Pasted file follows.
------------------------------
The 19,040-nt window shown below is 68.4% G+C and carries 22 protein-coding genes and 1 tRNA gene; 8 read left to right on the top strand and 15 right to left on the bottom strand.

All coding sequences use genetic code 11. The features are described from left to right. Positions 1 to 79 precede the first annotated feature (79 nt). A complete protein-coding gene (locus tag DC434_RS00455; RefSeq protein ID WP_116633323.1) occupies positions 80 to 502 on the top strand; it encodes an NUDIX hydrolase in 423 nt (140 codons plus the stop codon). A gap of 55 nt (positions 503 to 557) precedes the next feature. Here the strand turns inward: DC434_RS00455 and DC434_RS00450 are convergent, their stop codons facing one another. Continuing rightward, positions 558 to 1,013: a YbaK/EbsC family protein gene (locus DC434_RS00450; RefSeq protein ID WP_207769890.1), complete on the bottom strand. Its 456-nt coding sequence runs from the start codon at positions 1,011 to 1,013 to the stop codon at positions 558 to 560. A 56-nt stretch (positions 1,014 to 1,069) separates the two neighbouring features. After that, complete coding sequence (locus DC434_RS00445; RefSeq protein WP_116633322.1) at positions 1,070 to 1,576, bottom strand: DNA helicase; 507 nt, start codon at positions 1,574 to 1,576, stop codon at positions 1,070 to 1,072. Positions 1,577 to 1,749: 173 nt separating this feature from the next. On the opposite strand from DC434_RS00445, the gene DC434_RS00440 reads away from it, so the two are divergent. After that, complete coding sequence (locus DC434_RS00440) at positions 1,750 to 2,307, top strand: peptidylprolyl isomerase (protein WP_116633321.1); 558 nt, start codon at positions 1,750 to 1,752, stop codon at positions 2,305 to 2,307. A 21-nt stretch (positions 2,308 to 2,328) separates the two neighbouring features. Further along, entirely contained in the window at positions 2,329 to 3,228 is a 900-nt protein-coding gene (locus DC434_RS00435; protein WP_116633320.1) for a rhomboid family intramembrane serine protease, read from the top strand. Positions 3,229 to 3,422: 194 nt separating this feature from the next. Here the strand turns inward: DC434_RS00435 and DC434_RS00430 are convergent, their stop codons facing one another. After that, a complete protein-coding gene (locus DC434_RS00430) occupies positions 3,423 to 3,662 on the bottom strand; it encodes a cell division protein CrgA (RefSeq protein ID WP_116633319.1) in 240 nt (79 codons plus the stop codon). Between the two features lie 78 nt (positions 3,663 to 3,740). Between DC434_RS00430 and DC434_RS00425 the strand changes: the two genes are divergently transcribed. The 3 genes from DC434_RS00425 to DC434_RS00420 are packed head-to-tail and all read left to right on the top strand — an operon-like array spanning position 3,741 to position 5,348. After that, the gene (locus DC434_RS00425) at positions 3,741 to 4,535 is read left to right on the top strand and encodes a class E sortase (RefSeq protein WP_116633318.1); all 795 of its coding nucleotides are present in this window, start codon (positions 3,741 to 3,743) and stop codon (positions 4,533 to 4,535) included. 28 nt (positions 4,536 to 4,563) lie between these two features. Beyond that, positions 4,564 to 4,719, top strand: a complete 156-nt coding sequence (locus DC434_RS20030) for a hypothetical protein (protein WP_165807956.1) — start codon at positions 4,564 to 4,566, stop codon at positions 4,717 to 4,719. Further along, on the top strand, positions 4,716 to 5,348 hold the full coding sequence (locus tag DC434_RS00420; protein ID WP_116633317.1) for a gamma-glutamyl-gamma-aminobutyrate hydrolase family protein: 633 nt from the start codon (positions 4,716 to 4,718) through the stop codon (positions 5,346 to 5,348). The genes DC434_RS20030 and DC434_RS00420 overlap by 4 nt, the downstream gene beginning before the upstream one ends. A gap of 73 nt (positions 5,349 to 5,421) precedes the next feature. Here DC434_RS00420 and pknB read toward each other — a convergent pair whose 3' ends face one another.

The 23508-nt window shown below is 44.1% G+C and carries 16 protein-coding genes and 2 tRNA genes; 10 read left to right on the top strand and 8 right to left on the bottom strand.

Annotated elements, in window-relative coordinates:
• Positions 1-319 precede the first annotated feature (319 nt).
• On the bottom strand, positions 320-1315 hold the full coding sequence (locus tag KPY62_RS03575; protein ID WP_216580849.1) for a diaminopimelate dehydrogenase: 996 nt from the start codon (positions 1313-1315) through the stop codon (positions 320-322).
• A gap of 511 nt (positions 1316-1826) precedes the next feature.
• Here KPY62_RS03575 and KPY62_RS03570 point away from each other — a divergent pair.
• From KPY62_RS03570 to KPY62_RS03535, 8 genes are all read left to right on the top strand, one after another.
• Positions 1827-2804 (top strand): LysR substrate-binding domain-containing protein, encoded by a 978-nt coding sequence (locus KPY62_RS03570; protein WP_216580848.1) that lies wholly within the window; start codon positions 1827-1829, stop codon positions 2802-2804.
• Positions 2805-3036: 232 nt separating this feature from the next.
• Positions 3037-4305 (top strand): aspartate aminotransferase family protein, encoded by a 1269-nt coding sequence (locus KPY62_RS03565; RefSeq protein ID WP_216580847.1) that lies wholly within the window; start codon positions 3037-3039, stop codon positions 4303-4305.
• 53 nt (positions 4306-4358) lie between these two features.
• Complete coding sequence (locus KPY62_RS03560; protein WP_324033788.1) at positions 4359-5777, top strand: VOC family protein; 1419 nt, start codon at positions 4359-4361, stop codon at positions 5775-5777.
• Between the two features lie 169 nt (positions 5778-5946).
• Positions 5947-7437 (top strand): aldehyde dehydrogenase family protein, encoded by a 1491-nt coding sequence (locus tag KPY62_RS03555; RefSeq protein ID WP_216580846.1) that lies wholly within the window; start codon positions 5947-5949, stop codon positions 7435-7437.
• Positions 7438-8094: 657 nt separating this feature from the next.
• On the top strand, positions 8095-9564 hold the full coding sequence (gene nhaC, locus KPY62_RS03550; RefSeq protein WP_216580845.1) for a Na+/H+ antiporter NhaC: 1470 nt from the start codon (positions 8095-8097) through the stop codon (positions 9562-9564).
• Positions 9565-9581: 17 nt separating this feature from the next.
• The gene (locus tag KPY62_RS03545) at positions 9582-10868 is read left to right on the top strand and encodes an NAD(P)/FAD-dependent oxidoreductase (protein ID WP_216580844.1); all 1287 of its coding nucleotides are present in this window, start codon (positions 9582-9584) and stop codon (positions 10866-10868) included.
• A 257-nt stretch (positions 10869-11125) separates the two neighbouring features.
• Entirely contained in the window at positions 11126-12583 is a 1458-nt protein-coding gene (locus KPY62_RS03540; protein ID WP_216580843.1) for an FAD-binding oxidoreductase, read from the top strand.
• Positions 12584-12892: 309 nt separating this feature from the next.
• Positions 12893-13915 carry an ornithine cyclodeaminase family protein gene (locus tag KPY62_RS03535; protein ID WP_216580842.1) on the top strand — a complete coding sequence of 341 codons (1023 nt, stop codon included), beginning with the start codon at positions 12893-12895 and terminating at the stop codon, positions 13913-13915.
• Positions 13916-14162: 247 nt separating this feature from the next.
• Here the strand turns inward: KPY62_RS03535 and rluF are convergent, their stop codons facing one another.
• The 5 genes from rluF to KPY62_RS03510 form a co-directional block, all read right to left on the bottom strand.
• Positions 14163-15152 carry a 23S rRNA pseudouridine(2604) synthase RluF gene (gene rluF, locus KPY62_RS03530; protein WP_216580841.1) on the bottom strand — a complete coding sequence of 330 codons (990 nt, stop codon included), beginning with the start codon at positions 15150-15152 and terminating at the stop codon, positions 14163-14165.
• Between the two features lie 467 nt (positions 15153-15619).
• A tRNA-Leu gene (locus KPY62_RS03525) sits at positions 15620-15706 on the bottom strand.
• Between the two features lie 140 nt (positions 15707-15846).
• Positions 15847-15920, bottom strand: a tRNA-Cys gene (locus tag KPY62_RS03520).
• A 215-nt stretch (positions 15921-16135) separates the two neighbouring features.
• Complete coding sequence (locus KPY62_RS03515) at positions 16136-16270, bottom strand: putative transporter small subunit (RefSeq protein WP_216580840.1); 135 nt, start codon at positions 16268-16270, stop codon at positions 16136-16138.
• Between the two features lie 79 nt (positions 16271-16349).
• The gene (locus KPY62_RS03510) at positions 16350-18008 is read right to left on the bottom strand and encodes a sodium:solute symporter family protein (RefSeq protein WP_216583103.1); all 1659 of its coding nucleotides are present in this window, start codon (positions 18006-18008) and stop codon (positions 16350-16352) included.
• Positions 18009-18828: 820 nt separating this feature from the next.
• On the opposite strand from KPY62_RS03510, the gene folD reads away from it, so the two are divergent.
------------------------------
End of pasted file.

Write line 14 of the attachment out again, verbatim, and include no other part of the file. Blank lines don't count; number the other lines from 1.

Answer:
• Complete coding sequence (locus KPY62_RS03560; protein WP_324033788.1) at positions 4359-5777, top strand: VOC family protein; 1419 nt, start codon at positions 4359-4361, stop codon at positions 5775-5777.